From jute craft to impasto painting, learn it all at Art Rickshaw in South Kolkata
In the last couple of years, Kolkata’s artscape has found plenty of breathing space in Art Rickshaw. The concept art gallery, which started with the sole purpose of giving a platform to aspiring artists, young, middle-aged or old, is consistently trying to bring the idea of creation closer to the city’s people. You can drop in on a random Wednesday for some impromptu pottery sessions and spend some time with yourself.
“It started out with the simple idea of providing a creative space to the people of this city, something they can call their own. We started out as a gallery and had our first class in 2016. People can drop in to practise what they like, or to find what they are good at. We have a number of skilled mentors coming in every day for the sessions,” says Devanshi Rungta, who started Art Rickshaw with her mother Shailja Rungta. Devanshi tells us that her mum came up with the name Art Rickshaw as the rickshaw is a huge part of Kolkata’s cultural identity, and represents the idea of moving forward.
Art Rickshaw, of course, hosts a phenomenal street art festival; this year’s Kolkata Arts Lane Festival, which was the second edition of the event, was held in Hindustan Park and saw more than 55 trailblazing artists and local craftsman from across the country, who came together to showcase their work. “We literally wanted to bring art to the streets with the festival, and wanted to mobilise public art, to connect with people, to know how they view their city,” says the millennial entrepreneur, who just completed her graduation in Mass Communications from St Xavier's College.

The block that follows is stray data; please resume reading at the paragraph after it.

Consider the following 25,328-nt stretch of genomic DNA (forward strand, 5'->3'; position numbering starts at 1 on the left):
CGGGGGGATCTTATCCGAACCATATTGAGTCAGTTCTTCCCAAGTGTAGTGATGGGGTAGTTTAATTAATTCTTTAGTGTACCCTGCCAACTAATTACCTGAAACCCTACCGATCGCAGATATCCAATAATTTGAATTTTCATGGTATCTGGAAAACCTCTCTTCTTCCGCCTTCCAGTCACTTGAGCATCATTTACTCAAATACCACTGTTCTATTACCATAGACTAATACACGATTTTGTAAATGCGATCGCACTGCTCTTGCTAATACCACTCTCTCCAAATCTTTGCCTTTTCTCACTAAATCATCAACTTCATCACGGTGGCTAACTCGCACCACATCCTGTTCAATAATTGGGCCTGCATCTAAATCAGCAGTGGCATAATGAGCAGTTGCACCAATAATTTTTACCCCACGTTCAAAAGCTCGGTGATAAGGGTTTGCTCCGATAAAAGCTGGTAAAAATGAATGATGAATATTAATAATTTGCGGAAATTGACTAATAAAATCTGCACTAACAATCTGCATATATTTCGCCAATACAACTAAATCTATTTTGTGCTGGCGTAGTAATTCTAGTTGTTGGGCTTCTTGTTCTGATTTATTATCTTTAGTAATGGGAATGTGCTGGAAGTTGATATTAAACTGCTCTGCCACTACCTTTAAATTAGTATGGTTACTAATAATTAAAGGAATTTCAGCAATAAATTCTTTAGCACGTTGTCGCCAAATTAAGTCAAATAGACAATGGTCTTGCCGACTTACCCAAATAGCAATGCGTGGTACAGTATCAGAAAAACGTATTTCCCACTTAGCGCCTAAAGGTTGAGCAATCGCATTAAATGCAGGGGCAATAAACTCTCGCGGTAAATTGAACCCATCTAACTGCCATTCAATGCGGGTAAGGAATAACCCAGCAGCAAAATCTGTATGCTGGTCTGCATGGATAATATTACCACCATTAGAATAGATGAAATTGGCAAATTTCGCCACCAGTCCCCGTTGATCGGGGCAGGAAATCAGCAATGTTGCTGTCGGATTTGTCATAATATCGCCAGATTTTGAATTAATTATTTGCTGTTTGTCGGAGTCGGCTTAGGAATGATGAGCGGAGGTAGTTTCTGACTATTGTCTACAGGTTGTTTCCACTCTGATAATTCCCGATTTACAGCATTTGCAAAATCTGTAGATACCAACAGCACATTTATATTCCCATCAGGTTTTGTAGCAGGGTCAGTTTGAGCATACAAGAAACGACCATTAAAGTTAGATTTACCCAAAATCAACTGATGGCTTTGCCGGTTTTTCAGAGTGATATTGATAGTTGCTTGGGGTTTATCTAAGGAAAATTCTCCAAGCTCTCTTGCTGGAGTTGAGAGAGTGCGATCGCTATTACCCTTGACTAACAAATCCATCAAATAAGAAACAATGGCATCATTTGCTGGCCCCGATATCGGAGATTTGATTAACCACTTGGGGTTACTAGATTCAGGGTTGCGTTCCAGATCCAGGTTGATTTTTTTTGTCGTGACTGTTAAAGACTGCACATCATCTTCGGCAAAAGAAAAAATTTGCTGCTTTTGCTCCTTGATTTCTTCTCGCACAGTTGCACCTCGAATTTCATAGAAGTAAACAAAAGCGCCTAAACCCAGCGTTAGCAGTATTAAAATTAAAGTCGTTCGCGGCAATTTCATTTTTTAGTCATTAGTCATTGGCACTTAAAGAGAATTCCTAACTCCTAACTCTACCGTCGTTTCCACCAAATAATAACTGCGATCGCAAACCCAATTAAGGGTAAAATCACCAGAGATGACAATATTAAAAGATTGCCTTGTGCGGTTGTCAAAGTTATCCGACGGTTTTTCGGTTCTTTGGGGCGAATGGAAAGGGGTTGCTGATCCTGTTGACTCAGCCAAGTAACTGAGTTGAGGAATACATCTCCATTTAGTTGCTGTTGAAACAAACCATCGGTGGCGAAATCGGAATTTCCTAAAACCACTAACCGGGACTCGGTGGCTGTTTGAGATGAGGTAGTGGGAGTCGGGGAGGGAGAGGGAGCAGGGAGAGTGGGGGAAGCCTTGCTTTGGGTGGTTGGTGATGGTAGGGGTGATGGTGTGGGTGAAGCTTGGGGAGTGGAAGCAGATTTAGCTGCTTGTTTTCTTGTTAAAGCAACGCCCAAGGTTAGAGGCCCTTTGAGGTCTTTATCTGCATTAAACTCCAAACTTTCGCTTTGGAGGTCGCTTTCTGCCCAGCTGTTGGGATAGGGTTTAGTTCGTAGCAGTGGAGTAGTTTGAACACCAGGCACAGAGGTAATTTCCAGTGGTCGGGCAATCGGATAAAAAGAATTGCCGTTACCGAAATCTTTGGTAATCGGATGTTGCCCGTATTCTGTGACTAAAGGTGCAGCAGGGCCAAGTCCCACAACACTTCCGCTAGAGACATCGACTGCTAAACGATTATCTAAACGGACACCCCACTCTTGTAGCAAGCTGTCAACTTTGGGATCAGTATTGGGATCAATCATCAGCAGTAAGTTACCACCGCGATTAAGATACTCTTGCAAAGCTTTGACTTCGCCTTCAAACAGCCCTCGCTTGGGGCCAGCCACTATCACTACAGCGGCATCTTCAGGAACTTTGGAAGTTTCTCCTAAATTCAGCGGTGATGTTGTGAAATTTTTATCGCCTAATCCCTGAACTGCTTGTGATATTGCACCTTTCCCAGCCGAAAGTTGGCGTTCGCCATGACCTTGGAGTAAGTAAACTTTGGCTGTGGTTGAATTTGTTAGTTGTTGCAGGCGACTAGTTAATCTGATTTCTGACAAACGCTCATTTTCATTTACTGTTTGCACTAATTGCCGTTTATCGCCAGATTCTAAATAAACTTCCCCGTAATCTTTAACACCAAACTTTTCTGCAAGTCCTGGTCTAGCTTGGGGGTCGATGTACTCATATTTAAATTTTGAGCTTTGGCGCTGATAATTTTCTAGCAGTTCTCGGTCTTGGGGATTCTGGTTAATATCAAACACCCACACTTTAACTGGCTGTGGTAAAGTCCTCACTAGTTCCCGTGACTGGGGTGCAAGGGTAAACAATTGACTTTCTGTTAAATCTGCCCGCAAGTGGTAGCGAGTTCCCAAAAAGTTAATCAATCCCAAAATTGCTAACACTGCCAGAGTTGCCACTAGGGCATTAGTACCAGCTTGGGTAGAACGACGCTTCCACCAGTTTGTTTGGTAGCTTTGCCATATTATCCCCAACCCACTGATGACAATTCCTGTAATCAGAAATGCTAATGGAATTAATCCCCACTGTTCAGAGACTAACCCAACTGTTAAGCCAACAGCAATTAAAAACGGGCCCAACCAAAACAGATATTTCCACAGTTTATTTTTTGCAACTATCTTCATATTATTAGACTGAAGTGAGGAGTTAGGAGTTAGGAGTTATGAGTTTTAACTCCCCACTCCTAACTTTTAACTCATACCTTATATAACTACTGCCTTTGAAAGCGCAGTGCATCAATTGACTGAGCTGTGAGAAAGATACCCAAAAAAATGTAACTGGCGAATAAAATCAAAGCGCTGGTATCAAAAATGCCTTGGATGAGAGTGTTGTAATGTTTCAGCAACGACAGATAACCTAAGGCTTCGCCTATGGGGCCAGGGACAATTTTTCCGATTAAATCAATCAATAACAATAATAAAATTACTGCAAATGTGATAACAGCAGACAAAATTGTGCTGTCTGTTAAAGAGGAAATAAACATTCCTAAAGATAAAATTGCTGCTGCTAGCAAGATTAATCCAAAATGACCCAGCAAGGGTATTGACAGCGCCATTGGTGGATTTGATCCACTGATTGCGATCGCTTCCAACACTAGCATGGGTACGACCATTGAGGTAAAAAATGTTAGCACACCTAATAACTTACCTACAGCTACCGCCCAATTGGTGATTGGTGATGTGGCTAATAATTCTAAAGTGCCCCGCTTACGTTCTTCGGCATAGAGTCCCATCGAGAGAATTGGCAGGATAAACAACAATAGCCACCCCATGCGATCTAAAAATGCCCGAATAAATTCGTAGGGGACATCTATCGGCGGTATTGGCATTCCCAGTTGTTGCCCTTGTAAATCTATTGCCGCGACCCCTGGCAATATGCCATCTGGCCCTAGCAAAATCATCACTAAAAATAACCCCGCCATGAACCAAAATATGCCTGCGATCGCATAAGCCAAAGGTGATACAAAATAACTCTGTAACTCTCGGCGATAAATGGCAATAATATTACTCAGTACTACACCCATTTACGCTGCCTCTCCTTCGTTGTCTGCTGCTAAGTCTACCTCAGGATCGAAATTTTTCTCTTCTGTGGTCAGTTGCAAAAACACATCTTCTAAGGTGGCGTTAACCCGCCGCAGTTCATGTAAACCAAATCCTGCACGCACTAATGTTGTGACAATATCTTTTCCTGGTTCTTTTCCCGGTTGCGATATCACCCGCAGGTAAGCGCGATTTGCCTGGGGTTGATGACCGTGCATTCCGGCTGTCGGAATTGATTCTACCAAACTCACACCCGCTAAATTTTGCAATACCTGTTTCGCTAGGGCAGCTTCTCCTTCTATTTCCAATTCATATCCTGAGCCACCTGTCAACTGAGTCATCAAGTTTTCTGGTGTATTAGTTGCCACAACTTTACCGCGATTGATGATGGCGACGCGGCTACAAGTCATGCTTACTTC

The Art Rickshaw studio is a relaxed three-room space, elaborately muraled on the outside, and very hard-to-miss amid the urban bustle of South Kolkata. From pottery and clay modelling to terracotta, jute crafts and impasto painting workshops, Art Rickshaw is a smorgasbord of creative expression and hosts an impressive array of artistic programmes. “There are fine arts classes which consist of acrylic, charcoal, soft pastels, watercolour sessions. You could also just show up and paint a canvas, and figure out what you like,” adds Devanshi, who also reveals Art Rickshaw is making some leaps to bring the urban crowd closer to the local arts and crafts of the state.
“The pottery classes are taken by local artisans, and in the upcoming months, we are focusing a lot on workshops by craftsmen and women from across the state. From stamp makers and bookbinders of Chitpur, to clay artisans, it’s a way of including homegrown forms of art and making them accessible to people,” we are told. The workshops and classes are curated in a way which could work around your schedule; you could go for an hour-long session, a two-month or even a two-year session, depending on what you want. Devanshi reveals Art Rickshaw sees an astonishingly diverse group of people showing up for their classes and workshops, from college students to lawyers, doctors, accountants, software engineers and homemakers.
A one-day class can cost you between Rs 400 to Rs 500